|Caprylic Acid Methyl Ester||6.47||0.341||Caprylic acid||C8:0|
|Nonanoic Acid, 9-oxo-Methyl Ester||8.23||1.120||Pelargonic acid||C9:0|
|Laurate Acid Methyl Ester||8.66||0.096||Lauric acid||C12:0|
|Methyl Myristate||9.48||1.418||Myristic acid||C14:0|
|Methyl Pentadecanoate||9.92||0.111||Pentadecanoic acid||C15:0|
|Methyl Palmitoleate (Methyl cis-9-oleic methyl ester)||10.32||11.66||Palmitoleic acid||C16:1 cis 9|
|Methyl Palmitate||10.45||20.76||Palmitic acid||C16:0|
|Cis-10-Heptadecenoic Acid Methyl Ester||10.84||0.255||Cis-10 Heptadecenoic acid||C17:1 cis 10|
|Methyl Heptadecanoate||10.95||0.222||Margarit acid||C17:0|
|9-Octadecenoic Acid (z)- Methyl Ester||11.50||57.54||Oleic acid||C18:1 w9|
|Methyl Stearate||11.69||6.456||Stearic acid||C18:0|
The lipid profile of chicken skin reveals the presence of long chain saturated FA (12:0,14:0,16:0,18:0), short to medium chain saturated FA (4:0-10:0) and monounsaturated FA. The cholesterol level is higher than those reported in other birds’ meat but less than that reported for poultry meat.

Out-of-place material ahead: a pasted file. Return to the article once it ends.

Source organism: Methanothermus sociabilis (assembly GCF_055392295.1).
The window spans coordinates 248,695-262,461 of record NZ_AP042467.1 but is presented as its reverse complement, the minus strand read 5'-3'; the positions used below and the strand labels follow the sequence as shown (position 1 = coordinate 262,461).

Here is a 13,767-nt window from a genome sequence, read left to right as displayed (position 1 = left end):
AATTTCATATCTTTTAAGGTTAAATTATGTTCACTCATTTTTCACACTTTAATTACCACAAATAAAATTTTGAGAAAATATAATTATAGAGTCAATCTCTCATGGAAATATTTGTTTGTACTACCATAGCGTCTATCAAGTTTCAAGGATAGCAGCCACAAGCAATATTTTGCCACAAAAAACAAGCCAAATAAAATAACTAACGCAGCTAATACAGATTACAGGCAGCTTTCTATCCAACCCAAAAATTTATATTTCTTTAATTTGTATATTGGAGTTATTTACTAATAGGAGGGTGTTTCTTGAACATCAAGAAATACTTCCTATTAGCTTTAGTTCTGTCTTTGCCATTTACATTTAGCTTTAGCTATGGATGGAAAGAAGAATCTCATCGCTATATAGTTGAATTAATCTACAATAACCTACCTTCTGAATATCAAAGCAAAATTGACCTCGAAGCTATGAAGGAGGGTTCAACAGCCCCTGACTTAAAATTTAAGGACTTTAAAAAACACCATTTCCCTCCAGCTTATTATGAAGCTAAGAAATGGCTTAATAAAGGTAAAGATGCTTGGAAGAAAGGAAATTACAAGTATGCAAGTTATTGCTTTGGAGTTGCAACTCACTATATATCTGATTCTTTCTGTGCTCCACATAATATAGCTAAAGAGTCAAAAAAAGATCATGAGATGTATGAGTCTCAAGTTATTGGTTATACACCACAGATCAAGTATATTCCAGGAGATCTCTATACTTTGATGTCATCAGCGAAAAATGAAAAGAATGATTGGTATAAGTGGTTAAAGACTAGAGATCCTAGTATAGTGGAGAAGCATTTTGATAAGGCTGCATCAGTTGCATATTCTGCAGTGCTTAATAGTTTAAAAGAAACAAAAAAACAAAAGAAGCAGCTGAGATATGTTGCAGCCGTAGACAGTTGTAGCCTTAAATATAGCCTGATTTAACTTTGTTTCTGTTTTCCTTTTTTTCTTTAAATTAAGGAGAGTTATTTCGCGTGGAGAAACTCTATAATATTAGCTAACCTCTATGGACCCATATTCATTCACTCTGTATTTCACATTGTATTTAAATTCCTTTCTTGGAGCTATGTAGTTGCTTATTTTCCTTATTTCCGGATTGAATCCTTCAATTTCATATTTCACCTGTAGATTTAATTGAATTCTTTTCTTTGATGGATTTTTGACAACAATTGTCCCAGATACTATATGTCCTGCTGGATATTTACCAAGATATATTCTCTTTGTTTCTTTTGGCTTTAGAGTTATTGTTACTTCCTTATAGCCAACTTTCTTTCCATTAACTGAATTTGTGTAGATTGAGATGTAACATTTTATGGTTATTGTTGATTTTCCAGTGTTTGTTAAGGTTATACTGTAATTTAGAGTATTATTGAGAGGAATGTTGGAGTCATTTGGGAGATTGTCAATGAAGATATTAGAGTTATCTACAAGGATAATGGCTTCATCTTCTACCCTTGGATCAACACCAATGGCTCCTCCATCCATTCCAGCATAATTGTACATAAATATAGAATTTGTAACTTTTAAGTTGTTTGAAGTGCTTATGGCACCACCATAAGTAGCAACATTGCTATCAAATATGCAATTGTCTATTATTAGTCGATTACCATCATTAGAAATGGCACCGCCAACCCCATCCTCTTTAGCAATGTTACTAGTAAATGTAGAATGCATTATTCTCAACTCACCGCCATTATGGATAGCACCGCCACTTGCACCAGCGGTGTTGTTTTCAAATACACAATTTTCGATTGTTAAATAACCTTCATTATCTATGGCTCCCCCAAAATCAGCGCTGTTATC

Compared with other poultry meat, chicken meat has more saturated fatty acids, which justifies the practice of removing the skin in order to reduce fat consumption and the search for alternatives in reducing the subcutaneous fat in poultry.
In order to take advantage of the type of fatty acids in the skin of chicken and considering that abdominal and subcutaneous fat are regarded as the main sources of waste in the slaughterhouse, the lipids of the skin can be used as raw materials for biodiesel31, 32.
The authors wish to thank to the Instituto Politécnico Nacional for the facilities provided to carry out this investigation and to Isad Espinoza Vasquez, for her help with laboratory analysis.